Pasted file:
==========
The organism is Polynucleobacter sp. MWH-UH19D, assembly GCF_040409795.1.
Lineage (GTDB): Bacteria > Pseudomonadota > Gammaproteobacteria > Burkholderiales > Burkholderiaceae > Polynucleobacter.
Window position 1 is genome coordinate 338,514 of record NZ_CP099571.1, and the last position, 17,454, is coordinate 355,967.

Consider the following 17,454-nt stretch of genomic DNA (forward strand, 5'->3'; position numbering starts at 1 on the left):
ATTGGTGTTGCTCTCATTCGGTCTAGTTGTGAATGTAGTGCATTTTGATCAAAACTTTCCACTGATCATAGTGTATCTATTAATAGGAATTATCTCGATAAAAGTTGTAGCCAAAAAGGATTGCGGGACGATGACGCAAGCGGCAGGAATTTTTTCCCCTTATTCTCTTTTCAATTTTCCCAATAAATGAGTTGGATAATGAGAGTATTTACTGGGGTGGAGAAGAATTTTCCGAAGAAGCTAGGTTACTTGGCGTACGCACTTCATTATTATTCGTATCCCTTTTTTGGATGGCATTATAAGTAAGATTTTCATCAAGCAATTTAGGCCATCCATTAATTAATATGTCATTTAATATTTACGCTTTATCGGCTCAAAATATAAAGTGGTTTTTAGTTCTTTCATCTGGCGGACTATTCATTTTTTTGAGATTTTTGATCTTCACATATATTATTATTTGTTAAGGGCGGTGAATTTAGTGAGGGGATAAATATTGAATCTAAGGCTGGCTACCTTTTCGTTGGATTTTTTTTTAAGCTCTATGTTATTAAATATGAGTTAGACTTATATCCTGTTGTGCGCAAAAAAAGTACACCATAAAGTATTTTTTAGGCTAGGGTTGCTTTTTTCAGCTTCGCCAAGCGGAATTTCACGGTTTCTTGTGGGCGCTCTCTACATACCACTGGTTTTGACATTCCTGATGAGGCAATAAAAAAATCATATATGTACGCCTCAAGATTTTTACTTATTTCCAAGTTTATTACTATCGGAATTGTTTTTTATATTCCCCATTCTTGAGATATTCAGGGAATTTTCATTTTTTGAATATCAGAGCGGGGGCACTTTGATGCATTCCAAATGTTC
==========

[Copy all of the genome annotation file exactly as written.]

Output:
The organism is Polynucleobacter sp. MWH-UH19D, assembly GCF_040409795.1.
Lineage (GTDB): Bacteria > Pseudomonadota > Gammaproteobacteria > Burkholderiales > Burkholderiaceae > Polynucleobacter.
Window position 1 is genome coordinate 338,514 of record NZ_CP099571.1, and the last position, 17,454, is coordinate 355,967.

Consider the following 17,454-nt stretch of genomic DNA (forward strand, 5'->3'; position numbering starts at 1 on the left):
ATTGGTGTTGCTCTCATTCGGTCTAGTTGTGAATGTAGTGCATTTTGATCAAAACTTTCCACTGATCATAGTGTATCTATTAATAGGAATTATCTCGATAAAAGTTGTAGCCAAAAAGGATTGCGGGACGATGACGCAAGCGGCAGGAATTTTTTCCCCTTATTCTCTTTTCAATTTTCCCAATAAATGAGTTGGATAATGAGAGTATTTACTGGGGTGGAGAAGAATTTTCCGAAGAAGCTAGGTTACTTGGCGTACGCACTTCATTATTATTCGTATCCCTTTTTTGGATGGCATTATAAGTAAGATTTTCATCAAGCAATTTAGGCCATCCATTAATTAATATGTCATTTAATATTTACGCTTTATCGGCTCAAAATATAAAGTGGTTTTTAGTTCTTTCATCTGGCGGACTATTCATTTTTTTGAGATTTTTGATCTTCACATATATTATTATTTGTTAAGGGCGGTGAATTTAGTGAGGGGATAAATATTGAATCTAAGGCTGGCTACCTTTTCGTTGGATTTTTTTTTAAGCTCTATGTTATTAAATATGAGTTAGACTTATATCCTGTTGTGCGCAAAAAAAGTACACCATAAAGTATTTTTTAGGCTAGGGTTGCTTTTTTCAGCTTCGCCAAGCGGAATTTCACGGTTTCTTGTGGGCGCTCTCTACATACCACTGGTTTTGACATTCCTGATGAGGCAATAAAAAAATCATATATGTACGCCTCAAGATTTTTACTTATTTCCAAGTTTATTACTATCGGAATTGTTTTTTATATTCCCCATTCTTGAGATATTCAGGGAATTTTCATTTTTTGAATATCAGAGCGGGGGCACTTTGATGCATTCCAAATGTTC